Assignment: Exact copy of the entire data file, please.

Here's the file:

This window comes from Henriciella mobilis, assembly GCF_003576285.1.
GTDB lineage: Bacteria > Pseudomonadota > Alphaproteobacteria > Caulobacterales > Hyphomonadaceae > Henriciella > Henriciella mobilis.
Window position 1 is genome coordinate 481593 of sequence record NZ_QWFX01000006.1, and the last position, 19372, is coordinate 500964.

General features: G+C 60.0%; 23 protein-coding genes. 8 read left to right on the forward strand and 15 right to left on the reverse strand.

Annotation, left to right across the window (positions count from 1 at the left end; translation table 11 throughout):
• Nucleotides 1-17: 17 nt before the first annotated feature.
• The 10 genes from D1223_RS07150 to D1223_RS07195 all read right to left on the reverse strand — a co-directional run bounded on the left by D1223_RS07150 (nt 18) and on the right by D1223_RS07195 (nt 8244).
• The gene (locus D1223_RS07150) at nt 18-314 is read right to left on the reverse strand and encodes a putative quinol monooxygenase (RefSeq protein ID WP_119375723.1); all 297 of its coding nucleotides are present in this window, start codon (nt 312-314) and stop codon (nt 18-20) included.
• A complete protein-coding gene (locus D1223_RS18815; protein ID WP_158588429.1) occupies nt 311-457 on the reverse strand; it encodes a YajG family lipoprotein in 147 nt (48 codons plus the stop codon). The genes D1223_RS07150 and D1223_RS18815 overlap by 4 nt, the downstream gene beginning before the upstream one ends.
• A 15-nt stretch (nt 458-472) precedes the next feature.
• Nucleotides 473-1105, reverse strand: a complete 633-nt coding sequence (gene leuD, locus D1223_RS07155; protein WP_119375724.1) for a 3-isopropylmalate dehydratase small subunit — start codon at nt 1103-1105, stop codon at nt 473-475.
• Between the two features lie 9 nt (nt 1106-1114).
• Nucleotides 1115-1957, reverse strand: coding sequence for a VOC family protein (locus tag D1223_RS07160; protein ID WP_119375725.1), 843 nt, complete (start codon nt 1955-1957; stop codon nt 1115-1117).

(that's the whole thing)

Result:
This window comes from Henriciella mobilis, assembly GCF_003576285.1.
GTDB lineage: Bacteria > Pseudomonadota > Alphaproteobacteria > Caulobacterales > Hyphomonadaceae > Henriciella > Henriciella mobilis.
Window position 1 is genome coordinate 481593 of sequence record NZ_QWFX01000006.1, and the last position, 19372, is coordinate 500964.

General features: G+C 60.0%; 23 protein-coding genes. 8 read left to right on the forward strand and 15 right to left on the reverse strand.

Annotation, left to right across the window (positions count from 1 at the left end; translation table 11 throughout):
• Nucleotides 1-17: 17 nt before the first annotated feature.
• The 10 genes from D1223_RS07150 to D1223_RS07195 all read right to left on the reverse strand — a co-directional run bounded on the left by D1223_RS07150 (nt 18) and on the right by D1223_RS07195 (nt 8244).
• The gene (locus D1223_RS07150) at nt 18-314 is read right to left on the reverse strand and encodes a putative quinol monooxygenase (RefSeq protein ID WP_119375723.1); all 297 of its coding nucleotides are present in this window, start codon (nt 312-314) and stop codon (nt 18-20) included.
• A complete protein-coding gene (locus D1223_RS18815; protein ID WP_158588429.1) occupies nt 311-457 on the reverse strand; it encodes a YajG family lipoprotein in 147 nt (48 codons plus the stop codon). The genes D1223_RS07150 and D1223_RS18815 overlap by 4 nt, the downstream gene beginning before the upstream one ends.
• A 15-nt stretch (nt 458-472) precedes the next feature.
• Nucleotides 473-1105, reverse strand: a complete 633-nt coding sequence (gene leuD, locus D1223_RS07155; protein WP_119375724.1) for a 3-isopropylmalate dehydratase small subunit — start codon at nt 1103-1105, stop codon at nt 473-475.
• Between the two features lie 9 nt (nt 1106-1114).
• Nucleotides 1115-1957, reverse strand: coding sequence for a VOC family protein (locus tag D1223_RS07160; protein ID WP_119375725.1), 843 nt, complete (start codon nt 1955-1957; stop codon nt 1115-1117).